The home once owned by Thomas Edison’s daughter is currently on the market in West Orange.
Madeleine Edison Sloane’s historic residence in Llewellyn Park, a gated community known for her father’s mansion Glenmont, took inspiration from the Normandy region in France.
Although farmhouse is the most overused word in home design, in the case of 77 Glen Avenue, it is an authentic description. In 1930, when the home was built, there was a movement in architecture to revive the chateau style found in the French countryside. Edison, who commissioned the home, was a Francophile, and likely had a hand in the design.
The six-bedroom, six-bathroom house still has the original plank floors and exposed wooden beams. Thick, whitewashed walls and paned windows recall the famous region northwest of Paris.
The $1.3 million listing is ideal for a family that values both privacy and the room to entertain, according to realtor Zoraida DeCarlo, a longtime resident of the community and a member of its welcoming committee.
“Llewellyn Park was developed in 1853 as a place for wealthy New Yorkers to escape the hustle and bustle,” DeCarlo said.
That vision lives on today. When the century-old trees are thick with leaves and wisteria blossoms, the 425-acre park feels miles away from everything.
Madeleine — who took after her mother, Mina — was a socialite, involved in the arts and fundraisers for social causes. Her attendance at upper-crust luncheons frequently appeared in the society column of newspapers.
The layout of the home is ideal for a like-minded host. French doors in four different rooms all lead to the patio, which has a pool and an outdoor fireplace. The last owner converted the garage into a kitchen with vaulted ceilings and modern appliances, including a 10-burner stove.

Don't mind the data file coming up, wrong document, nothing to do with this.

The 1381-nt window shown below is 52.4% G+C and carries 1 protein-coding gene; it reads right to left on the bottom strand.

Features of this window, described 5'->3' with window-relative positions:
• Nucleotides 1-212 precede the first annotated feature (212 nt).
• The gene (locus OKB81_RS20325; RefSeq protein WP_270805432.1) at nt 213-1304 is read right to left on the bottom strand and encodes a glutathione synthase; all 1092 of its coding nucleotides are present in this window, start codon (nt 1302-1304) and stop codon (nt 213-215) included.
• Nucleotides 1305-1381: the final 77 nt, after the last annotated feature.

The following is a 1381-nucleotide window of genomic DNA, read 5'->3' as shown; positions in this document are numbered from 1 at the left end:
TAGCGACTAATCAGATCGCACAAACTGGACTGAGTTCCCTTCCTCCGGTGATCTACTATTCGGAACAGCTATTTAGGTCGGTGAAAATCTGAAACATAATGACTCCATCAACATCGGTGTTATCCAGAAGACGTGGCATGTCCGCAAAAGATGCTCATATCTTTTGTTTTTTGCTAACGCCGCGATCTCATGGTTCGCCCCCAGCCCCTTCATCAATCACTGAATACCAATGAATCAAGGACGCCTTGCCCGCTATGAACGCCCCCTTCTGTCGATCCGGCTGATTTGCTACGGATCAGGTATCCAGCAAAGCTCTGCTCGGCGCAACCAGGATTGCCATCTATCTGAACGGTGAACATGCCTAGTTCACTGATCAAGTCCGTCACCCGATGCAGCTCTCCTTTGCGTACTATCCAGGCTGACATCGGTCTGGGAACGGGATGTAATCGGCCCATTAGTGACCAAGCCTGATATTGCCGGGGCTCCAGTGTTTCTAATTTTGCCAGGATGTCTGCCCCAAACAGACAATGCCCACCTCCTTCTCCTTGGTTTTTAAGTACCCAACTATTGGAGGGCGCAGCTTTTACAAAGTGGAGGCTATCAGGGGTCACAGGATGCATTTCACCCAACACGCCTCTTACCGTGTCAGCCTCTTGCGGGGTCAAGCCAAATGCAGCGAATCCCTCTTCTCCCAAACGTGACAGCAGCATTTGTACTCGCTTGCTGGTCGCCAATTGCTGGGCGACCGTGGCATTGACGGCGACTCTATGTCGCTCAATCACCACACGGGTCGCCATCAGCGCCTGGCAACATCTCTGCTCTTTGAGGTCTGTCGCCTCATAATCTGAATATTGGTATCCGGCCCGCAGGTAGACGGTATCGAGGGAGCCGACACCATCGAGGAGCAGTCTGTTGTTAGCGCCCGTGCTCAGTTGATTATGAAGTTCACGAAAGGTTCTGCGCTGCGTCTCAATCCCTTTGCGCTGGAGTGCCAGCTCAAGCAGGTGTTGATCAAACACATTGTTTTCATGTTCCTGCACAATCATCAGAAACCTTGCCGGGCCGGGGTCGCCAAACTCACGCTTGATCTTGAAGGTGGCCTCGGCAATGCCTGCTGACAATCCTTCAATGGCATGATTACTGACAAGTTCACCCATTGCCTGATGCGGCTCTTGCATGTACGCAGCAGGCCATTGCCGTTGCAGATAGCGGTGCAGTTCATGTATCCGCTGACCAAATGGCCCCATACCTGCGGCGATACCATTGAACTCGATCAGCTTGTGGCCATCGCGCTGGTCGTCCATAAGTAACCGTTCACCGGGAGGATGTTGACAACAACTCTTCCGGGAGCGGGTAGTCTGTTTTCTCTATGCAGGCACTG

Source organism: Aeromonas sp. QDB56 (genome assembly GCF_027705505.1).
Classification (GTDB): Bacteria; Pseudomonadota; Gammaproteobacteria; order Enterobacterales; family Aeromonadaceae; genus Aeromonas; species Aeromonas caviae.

Historians claim that Madeleine was restricted from her father’s laboratories because she was female. But she once told an interviewer that she didn’t have as much interest in science as her brother Charles, who went on to run the family business.
“I shouldn’t have been born in this family because I have no interest in that thing at all,” she said about her father’s laboratory.
Madeleine was fiercely self-reliant — that was how her parents raised her. In an oral history, she remembered a time in her childhood when her father ridiculed her for letting the maid help her put on her shoes.
She carried her father’s lesson of independence throughout her life, even to the detriment of family relations. Her engagement to John Sloane — who was a Catholic — was a bit of a scandal to her Protestant mother. She married him anyway and had four children with him, whom she raised in Llewellyn Park.
Madeleine, who died in 1979, had a distinct nature to her father, but she honored him by turning his birthplace in Milan, Ohio, into a museum, according to Leonard DeGraaf, archivist at the Thomas Edison National Historic Park.
“She was active in preserving and promoting the legacy of her father,” DeGraaf said.